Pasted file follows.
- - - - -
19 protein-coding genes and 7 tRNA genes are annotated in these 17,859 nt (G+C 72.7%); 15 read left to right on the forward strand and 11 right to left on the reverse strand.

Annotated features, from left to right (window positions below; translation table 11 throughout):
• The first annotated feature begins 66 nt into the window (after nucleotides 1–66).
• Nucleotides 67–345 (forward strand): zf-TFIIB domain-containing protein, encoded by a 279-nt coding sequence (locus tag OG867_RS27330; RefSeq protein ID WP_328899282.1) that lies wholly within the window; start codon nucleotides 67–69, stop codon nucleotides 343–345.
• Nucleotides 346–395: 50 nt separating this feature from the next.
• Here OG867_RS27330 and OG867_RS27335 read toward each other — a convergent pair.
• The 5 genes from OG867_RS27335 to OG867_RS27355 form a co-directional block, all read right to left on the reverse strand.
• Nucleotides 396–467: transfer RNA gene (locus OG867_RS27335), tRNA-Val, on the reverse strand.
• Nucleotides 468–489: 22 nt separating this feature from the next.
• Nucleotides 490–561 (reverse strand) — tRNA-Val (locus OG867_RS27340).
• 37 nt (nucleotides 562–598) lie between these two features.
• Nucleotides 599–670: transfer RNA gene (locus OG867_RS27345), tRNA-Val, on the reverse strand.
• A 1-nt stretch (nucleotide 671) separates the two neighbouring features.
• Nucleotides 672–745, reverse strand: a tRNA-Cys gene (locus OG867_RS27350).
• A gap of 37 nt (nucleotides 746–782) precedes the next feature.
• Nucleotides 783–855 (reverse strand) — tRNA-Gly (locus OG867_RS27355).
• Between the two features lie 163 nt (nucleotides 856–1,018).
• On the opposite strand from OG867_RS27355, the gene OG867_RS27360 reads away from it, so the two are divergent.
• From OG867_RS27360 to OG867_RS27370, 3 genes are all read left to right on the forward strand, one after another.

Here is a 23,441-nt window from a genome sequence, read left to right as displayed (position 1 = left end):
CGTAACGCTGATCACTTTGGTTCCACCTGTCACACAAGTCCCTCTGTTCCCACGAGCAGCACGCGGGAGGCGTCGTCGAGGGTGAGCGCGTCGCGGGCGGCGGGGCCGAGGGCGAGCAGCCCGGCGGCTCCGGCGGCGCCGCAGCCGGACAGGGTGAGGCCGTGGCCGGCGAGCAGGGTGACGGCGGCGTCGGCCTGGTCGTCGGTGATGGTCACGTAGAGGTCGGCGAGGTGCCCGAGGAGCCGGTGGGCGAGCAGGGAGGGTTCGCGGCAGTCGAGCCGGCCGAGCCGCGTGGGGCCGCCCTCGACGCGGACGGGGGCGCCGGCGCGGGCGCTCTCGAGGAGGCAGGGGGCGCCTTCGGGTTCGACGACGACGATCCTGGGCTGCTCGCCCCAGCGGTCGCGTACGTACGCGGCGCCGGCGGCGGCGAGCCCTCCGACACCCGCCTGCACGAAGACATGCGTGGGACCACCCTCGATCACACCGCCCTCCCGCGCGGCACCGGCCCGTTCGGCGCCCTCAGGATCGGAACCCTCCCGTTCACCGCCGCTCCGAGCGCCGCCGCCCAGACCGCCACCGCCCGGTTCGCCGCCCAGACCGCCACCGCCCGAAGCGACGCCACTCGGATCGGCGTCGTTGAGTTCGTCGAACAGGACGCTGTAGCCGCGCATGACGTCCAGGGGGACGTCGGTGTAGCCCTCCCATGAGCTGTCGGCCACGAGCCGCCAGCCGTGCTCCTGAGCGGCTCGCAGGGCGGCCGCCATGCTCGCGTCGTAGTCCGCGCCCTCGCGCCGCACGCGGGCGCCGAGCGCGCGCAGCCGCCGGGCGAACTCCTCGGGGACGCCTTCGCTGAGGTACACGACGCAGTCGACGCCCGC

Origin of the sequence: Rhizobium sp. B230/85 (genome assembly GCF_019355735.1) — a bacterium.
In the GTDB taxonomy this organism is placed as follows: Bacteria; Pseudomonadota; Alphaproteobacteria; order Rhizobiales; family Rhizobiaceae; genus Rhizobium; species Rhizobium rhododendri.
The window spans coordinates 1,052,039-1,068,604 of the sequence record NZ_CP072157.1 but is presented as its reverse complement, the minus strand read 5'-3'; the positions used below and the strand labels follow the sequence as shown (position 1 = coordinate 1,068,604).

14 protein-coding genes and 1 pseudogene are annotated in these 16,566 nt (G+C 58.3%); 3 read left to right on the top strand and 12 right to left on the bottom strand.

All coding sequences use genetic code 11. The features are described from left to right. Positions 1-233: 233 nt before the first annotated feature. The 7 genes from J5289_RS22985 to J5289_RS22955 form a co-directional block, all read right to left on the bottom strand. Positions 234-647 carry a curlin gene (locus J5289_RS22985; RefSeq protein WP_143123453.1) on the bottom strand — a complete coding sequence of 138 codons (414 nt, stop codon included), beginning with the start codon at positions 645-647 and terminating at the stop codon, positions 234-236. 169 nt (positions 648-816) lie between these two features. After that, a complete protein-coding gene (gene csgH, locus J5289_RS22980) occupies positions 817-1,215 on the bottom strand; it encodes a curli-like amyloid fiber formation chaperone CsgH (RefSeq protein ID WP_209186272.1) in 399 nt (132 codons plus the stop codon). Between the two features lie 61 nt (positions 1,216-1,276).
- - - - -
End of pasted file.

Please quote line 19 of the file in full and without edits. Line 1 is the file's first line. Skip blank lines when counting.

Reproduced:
• From OG867_RS27360 to OG867_RS27370, 3 genes are all read left to right on the forward strand, one after another.